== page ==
Things People Just Don’t Get About Entrepreneurs
Being an entrepreneur is hard. Doubt, anxiety, despair along the way, every entrepreneur struggles with those feelings. So why are we entrepreneurs willing to face the vulnerability, the emotional ups and downs, and the risk of public and private failure?
Easy. They have no choice. For entrepreneurs:
1. Their own voice in their head is louder than any other voice they hear. As an entrepreneur, you will always hear others criticize and see other people’s doubt. They may judge and disapprove but as an entrepreneur, you don’t care. They can tell you whatever but you don’t listen to them. You see all those opinions for what they are: not right, not wrong, just data. Why? You may respect the opinions of others but you believe and trust your ideas, your abilities, your will and perseverance, and dedication. You believe in yourself. And that makes you want to live your life your way and not anyone else’s way.
2. Entrepreneurs believe that how they play the game truly is more important than whether they win or lose. If you’re an entrepreneur, you’d rather fail on your own terms than succeeding on someone else’s. You would rather reach for your own future than having your future lie in someone else’s hands. You want to do everything the way you want it. Create your own playing field and win the game you want to play because winning a game in a way you’re forced to play would still feel like losing.
3. Entrepreneurs don’t make choices they create choices. Most people simply choose from A or B. Entrepreneurs glance at A and B and then often create their own C.
4. Entrepreneurs enjoy succeeding through others. Talent is definitely important, but the skill to work together, check egos at the door, and make individual sacrifices when necessary is the only way any team succeeds. That spirit can only exist when it comes from the top. And that’s why entrepreneurs focus on the individual rather than the position, and most important, from gaining happiness and success from the happiness and success of others.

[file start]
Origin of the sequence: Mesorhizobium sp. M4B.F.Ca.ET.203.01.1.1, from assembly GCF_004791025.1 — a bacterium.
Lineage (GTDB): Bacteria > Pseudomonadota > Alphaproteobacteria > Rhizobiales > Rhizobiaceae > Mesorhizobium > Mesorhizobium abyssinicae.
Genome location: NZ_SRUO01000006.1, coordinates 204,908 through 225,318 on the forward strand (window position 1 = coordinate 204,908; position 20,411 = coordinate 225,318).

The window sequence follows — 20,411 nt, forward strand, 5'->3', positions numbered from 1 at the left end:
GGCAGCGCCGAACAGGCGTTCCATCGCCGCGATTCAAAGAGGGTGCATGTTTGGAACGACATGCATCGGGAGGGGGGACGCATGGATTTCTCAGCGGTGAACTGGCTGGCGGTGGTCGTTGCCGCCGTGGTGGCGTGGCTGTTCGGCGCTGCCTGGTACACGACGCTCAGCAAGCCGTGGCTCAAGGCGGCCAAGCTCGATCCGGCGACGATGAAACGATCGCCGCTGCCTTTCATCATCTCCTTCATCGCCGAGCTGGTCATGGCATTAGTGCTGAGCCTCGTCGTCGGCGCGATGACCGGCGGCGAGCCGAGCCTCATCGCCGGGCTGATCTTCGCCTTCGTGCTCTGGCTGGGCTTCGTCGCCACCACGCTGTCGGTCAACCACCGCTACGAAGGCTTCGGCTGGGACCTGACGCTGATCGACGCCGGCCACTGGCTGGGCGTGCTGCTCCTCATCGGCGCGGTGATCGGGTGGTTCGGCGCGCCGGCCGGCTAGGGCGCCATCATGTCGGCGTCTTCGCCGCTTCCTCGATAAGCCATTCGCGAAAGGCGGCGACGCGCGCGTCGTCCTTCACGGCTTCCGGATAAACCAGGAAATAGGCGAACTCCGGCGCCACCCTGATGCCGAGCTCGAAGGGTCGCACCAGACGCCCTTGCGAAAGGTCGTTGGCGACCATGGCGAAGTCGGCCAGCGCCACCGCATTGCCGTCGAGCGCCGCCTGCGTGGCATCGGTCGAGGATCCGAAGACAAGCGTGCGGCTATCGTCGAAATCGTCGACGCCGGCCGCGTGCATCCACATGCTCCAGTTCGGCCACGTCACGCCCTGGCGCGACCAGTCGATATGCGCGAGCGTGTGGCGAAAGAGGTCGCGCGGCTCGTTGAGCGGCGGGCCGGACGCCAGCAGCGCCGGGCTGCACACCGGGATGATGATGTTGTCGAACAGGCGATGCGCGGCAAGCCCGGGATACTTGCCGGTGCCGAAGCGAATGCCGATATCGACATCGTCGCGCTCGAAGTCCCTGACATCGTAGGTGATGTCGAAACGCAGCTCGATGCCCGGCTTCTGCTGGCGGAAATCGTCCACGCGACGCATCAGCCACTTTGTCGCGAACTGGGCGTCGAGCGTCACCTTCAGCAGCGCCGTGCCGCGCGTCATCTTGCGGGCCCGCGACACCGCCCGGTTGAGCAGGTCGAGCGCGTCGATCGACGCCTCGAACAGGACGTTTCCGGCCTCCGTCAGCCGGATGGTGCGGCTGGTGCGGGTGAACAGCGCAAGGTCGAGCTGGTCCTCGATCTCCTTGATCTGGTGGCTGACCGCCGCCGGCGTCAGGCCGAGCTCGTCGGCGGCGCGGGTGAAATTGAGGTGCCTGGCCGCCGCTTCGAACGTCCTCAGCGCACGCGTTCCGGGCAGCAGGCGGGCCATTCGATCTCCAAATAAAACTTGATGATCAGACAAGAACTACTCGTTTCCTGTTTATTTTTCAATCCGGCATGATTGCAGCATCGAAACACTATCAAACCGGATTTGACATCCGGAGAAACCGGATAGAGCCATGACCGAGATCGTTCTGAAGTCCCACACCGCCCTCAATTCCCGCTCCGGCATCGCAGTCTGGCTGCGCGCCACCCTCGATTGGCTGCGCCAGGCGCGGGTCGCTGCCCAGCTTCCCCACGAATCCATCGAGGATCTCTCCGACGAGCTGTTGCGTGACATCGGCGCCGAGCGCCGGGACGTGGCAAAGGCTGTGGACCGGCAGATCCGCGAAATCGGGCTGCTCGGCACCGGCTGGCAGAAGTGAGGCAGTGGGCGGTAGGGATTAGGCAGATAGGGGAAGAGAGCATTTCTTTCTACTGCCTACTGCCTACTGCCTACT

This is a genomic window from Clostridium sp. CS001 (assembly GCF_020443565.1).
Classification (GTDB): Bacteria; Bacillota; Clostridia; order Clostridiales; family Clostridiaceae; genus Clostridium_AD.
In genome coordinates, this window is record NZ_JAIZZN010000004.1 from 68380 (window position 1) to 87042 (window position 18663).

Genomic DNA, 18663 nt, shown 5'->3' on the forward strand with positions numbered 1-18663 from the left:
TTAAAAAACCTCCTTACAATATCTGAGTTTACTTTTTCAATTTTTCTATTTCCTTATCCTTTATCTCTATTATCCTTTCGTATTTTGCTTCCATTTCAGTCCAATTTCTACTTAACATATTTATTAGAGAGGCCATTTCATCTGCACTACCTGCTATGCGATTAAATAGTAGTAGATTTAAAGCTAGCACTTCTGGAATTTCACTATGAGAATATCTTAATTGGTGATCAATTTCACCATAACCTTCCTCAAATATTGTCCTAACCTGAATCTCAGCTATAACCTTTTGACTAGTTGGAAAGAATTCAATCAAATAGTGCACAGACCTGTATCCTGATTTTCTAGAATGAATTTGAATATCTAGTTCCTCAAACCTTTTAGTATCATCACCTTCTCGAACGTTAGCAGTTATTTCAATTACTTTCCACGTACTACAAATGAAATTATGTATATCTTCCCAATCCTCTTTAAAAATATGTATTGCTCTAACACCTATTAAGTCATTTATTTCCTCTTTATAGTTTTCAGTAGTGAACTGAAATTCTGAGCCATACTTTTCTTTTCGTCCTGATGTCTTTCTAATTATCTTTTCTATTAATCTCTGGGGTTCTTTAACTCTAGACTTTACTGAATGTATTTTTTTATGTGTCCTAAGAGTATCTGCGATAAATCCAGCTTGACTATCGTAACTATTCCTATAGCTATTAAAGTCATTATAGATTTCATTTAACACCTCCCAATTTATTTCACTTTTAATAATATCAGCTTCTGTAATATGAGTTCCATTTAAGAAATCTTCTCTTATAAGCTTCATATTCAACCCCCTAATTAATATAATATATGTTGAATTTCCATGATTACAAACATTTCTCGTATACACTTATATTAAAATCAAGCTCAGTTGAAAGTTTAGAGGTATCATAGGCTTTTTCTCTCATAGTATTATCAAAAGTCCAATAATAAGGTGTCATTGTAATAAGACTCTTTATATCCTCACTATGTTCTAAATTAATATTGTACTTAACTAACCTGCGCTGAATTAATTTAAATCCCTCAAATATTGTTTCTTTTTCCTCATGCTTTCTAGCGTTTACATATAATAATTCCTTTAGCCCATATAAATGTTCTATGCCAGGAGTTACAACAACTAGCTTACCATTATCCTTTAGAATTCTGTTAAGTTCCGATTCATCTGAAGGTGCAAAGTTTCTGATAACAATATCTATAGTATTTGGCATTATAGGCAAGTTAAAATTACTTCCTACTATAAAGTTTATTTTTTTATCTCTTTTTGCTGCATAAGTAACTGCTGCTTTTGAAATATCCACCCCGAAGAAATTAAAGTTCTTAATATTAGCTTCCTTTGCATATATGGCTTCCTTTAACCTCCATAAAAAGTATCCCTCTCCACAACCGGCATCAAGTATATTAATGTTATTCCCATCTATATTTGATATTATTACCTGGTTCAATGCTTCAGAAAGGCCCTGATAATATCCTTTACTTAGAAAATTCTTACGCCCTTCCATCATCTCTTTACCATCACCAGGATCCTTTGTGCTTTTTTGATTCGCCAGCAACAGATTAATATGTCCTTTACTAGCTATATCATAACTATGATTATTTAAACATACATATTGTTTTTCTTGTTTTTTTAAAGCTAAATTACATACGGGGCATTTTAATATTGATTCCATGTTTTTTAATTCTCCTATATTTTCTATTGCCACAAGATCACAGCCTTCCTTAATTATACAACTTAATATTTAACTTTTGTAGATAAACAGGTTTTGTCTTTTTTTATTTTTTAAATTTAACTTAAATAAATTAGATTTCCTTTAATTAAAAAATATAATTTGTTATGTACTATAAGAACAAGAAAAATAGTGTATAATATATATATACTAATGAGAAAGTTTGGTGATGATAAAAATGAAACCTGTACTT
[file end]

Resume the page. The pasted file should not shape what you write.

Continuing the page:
5. Entrepreneurs don’t want to simply gain a skill and then live a routine. Some people work to gain a skill or achieve a position so they can relax, comfortable in their abilities and knowledge. Entrepreneurs want to gain skills to achieve bigger things, to use their skills for bigger things.
6. Entrepreneurs are fans of other entrepreneurs. Working for a company is often a gain or loss game because personal success usually comes at the cost of others. If you get promoted, someone else does not. If you get an opportunity, someone else does not. That is why, in a company situation, it is really hard not to begrudge the success of others. It’s impossible to be genuinely happy for a co-worker when you are actually really disappointed. For entrepreneurs, they love when others succeed. They know the pie is big enough for everyone. (Forget the current pie; they’re out there trying to make new pies.) They see the success of other entrepreneurs as exciting and inspirational and as validation that creativity and hard work do pay off.
7. Entrepreneurs think, ‘Why not me’ instead of ‘Why me’. Nevertheless, of the pursuit, success is difficult to achieve. That’s why we all fail sometimes. And when we do, it’s easy to decide events were outside our control. It’s easy to feel depressed and wonder, ‘Why me?’ ‘Why don’t I ever get what other people get? Or ‘Why is no one supporting me?’
While entrepreneurs ask a different question, they ask ‘Why not me?’ instead of ‘Why me?’
That’s why an entrepreneur will open a beauty salon in the same location where other beauty salons have failed: ‘They did not succeed, but why not me?’
Entrepreneurs will start a software company with nothing but an idea: ‘It’s possible that they may have deeper pockets and a major share market, but still why not me?’ They do not assume successful people own special talents or a gift from the startup gods. They see successful people and think, ‘That’s awesome, and if she can do it why not me?’ Good question: ‘Why not you?’